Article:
Among folk legends, the late Phil Ochs is nearly peerless. His dozen years as a ringing voice in the war against social and political injustice left the world with a wealth of music and lyrics that remain powerful and in some cases topical more than 30 years after he recorded them. Joined by the likes of Ry Cooder, Clydie King, Jack Elliott, Van Dyke Parks, Don Rich, and Tom Scott, Ochs created a legacy of words and music that continues to drive the spirit of social conscience in musicians like Billy Bragg, Natalie Merchant, and Ani DiFranco. This 3 CD set collects the work he did at Elektra, A&M, and Folkways between 1964 and 1975, as well as several previously unreleased tracks. It chronicles not just an era when music and politics often clashed, but also one spiritual man's sojourn from rebellion and activism to depression and despair.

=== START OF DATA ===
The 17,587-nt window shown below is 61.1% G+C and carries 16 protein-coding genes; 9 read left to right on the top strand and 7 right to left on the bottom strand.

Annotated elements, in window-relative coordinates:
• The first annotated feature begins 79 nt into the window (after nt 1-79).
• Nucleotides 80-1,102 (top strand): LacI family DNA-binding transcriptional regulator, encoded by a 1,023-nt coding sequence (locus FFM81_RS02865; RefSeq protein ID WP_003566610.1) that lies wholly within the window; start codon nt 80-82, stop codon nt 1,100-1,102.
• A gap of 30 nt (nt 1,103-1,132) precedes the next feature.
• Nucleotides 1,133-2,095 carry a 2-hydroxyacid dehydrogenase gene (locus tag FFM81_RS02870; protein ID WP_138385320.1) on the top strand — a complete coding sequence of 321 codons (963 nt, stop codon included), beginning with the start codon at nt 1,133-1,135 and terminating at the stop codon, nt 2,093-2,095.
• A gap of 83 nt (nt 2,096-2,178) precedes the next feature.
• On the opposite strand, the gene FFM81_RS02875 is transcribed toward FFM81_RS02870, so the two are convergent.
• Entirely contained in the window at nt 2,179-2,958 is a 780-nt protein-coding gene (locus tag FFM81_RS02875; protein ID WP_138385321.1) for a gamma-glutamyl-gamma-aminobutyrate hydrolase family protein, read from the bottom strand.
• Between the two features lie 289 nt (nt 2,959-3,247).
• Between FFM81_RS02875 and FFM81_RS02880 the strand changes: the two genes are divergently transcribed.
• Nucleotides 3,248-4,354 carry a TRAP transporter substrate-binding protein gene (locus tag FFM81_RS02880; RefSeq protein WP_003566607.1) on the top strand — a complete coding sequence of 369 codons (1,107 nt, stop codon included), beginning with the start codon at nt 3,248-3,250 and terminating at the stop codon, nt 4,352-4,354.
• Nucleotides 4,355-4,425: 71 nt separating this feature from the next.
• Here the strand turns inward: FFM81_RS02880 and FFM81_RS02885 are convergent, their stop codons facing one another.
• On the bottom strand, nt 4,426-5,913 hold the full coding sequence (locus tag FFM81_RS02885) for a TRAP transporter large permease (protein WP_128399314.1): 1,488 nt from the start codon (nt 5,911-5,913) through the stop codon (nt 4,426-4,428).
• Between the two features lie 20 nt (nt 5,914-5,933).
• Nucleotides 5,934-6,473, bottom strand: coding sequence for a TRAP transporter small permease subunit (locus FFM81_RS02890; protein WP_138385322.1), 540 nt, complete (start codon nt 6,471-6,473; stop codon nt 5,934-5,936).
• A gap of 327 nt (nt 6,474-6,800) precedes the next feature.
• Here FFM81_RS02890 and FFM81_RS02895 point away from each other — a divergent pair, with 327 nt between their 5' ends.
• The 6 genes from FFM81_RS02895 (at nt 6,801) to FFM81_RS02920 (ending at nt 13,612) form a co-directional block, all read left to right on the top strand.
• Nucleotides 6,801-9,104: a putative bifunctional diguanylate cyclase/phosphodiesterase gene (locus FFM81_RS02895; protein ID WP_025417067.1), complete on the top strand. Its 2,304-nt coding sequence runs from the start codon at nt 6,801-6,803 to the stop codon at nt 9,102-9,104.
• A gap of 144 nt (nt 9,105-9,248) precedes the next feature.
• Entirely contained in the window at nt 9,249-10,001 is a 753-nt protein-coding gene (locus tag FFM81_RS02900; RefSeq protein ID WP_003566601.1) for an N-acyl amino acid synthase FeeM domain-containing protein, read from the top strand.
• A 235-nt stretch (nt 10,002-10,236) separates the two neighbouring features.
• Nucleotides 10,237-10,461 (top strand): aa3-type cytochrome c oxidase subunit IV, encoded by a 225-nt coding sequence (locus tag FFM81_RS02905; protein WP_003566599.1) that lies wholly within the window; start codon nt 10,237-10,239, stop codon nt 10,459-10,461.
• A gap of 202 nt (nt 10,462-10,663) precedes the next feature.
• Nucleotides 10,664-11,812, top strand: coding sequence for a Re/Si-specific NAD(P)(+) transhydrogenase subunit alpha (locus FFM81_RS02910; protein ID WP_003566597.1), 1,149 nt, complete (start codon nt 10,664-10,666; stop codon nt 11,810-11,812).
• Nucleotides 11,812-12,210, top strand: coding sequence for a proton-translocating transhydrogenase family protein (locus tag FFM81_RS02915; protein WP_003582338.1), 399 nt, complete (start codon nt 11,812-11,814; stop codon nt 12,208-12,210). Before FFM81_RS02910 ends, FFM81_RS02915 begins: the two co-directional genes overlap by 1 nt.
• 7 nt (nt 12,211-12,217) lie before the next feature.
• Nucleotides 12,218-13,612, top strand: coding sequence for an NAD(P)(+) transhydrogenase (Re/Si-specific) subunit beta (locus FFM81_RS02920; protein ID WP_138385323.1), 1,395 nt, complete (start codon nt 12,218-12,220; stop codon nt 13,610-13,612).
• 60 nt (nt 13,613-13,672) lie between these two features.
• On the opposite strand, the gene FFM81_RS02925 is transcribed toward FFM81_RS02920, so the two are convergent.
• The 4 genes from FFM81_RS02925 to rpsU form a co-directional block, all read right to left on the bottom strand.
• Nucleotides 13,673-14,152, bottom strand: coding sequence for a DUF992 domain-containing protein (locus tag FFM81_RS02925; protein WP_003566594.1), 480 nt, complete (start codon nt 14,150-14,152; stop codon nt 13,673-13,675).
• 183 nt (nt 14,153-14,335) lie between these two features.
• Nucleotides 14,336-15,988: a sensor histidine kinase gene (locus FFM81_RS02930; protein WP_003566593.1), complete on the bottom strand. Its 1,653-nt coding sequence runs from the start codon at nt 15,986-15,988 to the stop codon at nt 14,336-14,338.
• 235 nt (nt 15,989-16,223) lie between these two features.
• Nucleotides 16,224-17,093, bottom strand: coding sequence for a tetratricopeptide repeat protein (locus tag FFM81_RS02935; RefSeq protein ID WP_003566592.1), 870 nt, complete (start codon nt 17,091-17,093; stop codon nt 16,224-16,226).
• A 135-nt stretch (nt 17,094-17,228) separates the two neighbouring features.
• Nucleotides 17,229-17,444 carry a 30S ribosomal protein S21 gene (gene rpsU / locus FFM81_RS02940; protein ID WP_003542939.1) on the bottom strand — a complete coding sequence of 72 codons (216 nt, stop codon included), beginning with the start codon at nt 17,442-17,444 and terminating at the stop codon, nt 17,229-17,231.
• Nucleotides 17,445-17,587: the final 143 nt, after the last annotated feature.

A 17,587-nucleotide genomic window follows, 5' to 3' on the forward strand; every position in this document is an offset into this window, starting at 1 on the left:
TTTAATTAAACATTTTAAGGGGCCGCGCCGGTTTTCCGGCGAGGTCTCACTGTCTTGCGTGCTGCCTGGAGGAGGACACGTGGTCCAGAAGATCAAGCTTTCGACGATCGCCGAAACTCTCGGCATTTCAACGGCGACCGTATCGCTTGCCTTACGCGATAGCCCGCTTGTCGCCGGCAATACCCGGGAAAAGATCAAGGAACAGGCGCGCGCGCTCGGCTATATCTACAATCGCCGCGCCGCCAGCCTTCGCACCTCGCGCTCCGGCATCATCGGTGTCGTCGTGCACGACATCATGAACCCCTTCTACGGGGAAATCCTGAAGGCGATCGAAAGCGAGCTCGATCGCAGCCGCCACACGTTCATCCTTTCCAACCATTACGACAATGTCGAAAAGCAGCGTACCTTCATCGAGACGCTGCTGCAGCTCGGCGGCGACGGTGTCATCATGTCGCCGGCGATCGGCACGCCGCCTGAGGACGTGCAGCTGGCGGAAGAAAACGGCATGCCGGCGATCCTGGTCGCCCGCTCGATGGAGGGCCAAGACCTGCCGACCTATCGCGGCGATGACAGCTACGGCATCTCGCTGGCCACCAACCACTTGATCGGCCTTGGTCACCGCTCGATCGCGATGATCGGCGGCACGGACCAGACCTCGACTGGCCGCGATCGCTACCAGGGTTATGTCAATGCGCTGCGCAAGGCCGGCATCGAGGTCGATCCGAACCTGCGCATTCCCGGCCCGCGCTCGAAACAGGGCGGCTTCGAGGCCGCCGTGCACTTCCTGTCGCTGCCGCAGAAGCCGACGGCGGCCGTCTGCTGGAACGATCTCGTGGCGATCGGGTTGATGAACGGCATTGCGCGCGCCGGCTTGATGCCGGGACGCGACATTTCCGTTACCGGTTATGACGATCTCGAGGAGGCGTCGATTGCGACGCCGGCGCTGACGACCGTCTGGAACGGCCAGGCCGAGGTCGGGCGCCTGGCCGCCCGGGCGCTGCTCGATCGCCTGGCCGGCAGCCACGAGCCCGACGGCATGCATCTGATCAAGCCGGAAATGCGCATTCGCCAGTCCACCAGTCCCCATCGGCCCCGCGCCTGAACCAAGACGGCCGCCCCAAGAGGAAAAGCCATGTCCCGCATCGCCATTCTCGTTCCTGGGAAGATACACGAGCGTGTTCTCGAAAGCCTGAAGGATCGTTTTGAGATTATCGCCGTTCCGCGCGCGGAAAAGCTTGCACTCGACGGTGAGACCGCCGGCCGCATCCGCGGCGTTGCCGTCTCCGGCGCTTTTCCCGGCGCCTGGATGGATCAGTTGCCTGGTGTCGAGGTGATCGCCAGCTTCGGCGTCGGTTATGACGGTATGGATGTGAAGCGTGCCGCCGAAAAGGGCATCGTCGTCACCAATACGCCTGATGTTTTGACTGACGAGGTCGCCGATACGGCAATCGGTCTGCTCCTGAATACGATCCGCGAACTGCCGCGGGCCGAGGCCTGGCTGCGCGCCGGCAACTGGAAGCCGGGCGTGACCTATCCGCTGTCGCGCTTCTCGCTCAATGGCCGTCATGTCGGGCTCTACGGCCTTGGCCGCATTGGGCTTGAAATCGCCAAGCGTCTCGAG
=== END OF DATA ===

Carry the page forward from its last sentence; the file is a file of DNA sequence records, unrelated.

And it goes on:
“Good evening, we’re called the Velvet Underground. You’re allowed to dance, in case you didn’t know, and…uh, that’s about it. This is called ‘Waiting for the Man,’ a tender folk song from the early ’50s about love between man and subway, and I’m sure you’ll all enjoy it.” The preceding words were selected by Lou Reed as his opening salvo when the Velvet Underground took the stage of Max’s Kansas City in New York City on August 23, 1970… and, in turn, they were the words that the band’s fans heard within seconds of putting on Side One of the Velvet Underground’s first live album, Live at Max’s Kansas City, which was released 42 years ago today.